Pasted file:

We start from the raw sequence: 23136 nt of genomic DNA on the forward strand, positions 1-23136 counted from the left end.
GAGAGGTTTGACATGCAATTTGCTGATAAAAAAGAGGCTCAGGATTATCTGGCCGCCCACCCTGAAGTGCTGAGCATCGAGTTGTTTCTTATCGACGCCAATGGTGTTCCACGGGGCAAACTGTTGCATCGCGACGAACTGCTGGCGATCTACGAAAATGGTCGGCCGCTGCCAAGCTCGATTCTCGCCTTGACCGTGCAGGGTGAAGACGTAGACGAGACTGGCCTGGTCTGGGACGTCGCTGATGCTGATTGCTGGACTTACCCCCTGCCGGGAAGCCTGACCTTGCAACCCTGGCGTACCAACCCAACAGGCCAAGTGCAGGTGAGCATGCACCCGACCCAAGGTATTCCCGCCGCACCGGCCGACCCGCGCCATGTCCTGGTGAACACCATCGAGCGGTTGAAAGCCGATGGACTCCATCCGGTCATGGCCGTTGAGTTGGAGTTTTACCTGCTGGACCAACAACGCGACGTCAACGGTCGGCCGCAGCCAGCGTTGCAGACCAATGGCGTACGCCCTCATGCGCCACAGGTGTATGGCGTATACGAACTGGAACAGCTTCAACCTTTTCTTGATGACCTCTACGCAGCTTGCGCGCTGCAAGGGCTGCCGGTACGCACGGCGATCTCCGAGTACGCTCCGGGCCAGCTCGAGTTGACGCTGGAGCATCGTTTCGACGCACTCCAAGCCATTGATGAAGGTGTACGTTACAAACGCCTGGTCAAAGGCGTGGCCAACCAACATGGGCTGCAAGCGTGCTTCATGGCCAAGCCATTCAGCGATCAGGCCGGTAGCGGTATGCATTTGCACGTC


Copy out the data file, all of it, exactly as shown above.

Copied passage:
We start from the raw sequence: 23136 nt of genomic DNA on the forward strand, positions 1-23136 counted from the left end.
GAGAGGTTTGACATGCAATTTGCTGATAAAAAAGAGGCTCAGGATTATCTGGCCGCCCACCCTGAAGTGCTGAGCATCGAGTTGTTTCTTATCGACGCCAATGGTGTTCCACGGGGCAAACTGTTGCATCGCGACGAACTGCTGGCGATCTACGAAAATGGTCGGCCGCTGCCAAGCTCGATTCTCGCCTTGACCGTGCAGGGTGAAGACGTAGACGAGACTGGCCTGGTCTGGGACGTCGCTGATGCTGATTGCTGGACTTACCCCCTGCCGGGAAGCCTGACCTTGCAACCCTGGCGTACCAACCCAACAGGCCAAGTGCAGGTGAGCATGCACCCGACCCAAGGTATTCCCGCCGCACCGGCCGACCCGCGCCATGTCCTGGTGAACACCATCGAGCGGTTGAAAGCCGATGGACTCCATCCGGTCATGGCCGTTGAGTTGGAGTTTTACCTGCTGGACCAACAACGCGACGTCAACGGTCGGCCGCAGCCAGCGTTGCAGACCAATGGCGTACGCCCTCATGCGCCACAGGTGTATGGCGTATACGAACTGGAACAGCTTCAACCTTTTCTTGATGACCTCTACGCAGCTTGCGCGCTGCAAGGGCTGCCGGTACGCACGGCGATCTCCGAGTACGCTCCGGGCCAGCTCGAGTTGACGCTGGAGCATCGTTTCGACGCACTCCAAGCCATTGATGAAGGTGTACGTTACAAACGCCTGGTCAAAGGCGTGGCCAACCAACATGGGCTGCAAGCGTGCTTCATGGCCAAGCCATTCAGCGATCAGGCCGGTAGCGGTATGCATTTGCACGTC